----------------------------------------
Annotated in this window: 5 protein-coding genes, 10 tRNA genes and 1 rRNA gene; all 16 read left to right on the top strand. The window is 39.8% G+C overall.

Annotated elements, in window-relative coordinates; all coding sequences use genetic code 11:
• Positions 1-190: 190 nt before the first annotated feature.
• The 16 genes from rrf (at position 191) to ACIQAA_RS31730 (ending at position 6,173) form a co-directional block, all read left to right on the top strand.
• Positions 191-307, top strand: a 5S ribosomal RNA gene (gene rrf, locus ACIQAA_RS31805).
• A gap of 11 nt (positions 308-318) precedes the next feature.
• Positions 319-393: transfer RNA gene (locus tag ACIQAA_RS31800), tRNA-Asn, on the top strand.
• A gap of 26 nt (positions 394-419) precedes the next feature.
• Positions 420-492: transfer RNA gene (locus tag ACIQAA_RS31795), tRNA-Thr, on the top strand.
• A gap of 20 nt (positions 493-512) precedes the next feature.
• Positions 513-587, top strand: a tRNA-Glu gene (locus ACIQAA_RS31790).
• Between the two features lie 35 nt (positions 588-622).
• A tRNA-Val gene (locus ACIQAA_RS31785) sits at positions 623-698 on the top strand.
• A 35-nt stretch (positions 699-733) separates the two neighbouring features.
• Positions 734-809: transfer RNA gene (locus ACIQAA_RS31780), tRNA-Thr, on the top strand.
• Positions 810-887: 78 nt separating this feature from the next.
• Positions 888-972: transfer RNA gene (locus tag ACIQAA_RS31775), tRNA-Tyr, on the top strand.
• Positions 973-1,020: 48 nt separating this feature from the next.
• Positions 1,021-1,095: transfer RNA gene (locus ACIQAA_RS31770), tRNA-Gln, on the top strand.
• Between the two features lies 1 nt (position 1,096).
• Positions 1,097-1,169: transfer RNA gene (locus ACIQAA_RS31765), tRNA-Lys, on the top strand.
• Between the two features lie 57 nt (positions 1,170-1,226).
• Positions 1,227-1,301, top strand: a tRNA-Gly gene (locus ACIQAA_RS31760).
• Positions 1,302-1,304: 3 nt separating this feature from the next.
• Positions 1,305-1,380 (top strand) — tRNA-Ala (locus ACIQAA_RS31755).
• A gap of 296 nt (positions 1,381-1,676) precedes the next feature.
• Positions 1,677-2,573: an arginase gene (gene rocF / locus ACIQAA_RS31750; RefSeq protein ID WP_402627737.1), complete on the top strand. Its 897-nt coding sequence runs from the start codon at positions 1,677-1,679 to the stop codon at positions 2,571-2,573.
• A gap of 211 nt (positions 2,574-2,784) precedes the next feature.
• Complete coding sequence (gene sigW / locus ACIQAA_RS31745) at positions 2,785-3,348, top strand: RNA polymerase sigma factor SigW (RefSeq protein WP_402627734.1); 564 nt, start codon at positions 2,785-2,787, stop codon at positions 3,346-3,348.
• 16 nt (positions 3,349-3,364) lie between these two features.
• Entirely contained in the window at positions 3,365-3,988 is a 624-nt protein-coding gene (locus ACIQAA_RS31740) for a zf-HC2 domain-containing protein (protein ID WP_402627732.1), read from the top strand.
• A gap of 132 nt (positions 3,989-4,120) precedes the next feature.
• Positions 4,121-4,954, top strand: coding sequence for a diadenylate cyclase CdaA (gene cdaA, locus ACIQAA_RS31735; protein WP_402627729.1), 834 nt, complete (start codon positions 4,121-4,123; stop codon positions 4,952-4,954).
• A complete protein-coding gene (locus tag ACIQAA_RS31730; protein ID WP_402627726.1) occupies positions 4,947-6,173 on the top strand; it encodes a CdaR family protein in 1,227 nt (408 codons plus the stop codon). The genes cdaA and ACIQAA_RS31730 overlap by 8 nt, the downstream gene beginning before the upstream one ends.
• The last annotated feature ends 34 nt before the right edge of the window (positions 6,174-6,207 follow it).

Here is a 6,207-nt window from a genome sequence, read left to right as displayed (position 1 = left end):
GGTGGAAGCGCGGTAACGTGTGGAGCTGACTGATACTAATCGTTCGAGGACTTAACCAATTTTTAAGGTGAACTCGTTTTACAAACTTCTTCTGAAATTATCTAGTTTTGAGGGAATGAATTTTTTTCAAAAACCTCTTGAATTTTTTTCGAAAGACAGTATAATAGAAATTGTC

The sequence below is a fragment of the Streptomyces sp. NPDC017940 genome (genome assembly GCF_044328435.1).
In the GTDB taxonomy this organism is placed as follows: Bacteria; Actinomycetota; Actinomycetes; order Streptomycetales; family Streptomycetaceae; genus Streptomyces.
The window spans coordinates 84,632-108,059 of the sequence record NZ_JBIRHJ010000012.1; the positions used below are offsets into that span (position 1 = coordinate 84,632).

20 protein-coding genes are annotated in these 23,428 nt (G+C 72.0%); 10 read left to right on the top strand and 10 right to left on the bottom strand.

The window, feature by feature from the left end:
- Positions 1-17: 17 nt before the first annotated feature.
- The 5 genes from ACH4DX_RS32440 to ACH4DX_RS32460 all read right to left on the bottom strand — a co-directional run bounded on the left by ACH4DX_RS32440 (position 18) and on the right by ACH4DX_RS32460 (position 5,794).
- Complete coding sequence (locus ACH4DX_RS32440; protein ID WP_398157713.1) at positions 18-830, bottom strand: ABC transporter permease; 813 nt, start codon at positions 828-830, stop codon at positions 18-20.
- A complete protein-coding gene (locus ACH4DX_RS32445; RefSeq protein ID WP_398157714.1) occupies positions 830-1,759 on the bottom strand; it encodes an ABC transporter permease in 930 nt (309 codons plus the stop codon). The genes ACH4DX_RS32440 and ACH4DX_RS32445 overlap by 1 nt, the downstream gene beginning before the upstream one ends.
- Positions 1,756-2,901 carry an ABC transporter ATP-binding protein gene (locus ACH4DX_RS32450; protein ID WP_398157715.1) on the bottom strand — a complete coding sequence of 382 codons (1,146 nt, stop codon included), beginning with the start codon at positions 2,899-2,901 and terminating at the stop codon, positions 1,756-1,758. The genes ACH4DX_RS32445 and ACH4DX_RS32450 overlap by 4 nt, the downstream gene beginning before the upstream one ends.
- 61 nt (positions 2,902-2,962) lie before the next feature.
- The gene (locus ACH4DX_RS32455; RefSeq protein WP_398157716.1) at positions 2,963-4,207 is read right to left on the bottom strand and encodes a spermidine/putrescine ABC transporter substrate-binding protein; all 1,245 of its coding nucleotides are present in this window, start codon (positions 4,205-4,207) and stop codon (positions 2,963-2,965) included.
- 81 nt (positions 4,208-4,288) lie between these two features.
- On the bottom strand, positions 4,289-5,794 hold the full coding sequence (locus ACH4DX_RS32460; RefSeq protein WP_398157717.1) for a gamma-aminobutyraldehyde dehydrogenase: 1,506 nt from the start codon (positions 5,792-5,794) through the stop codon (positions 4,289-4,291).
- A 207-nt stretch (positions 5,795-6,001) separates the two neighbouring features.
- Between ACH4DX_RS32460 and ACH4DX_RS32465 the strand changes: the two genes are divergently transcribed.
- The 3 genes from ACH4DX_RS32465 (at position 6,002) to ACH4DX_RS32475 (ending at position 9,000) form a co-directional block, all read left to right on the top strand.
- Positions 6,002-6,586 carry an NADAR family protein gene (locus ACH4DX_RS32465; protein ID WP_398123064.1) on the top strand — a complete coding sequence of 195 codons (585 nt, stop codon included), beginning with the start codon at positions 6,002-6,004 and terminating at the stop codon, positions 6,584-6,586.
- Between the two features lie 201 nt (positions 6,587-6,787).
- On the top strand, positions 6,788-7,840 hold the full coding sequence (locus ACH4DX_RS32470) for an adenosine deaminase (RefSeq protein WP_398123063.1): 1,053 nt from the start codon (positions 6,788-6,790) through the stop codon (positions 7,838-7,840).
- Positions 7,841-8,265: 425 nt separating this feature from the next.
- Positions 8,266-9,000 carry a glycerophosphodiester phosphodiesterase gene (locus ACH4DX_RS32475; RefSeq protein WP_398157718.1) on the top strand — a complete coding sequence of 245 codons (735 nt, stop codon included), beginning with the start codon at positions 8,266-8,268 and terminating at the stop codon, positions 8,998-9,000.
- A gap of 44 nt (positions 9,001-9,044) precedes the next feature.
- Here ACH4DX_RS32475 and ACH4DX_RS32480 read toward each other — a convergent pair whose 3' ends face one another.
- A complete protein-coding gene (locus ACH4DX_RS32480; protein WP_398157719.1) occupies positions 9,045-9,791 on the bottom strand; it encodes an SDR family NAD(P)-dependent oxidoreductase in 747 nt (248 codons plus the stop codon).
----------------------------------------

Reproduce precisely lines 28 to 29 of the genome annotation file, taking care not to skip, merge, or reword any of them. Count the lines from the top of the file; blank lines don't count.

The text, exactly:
• A gap of 211 nt (positions 2,574-2,784) precedes the next feature.
• Complete coding sequence (gene sigW / locus ACIQAA_RS31745) at positions 2,785-3,348, top strand: RNA polymerase sigma factor SigW (RefSeq protein WP_402627734.1); 564 nt, start codon at positions 2,785-2,787, stop codon at positions 3,346-3,348.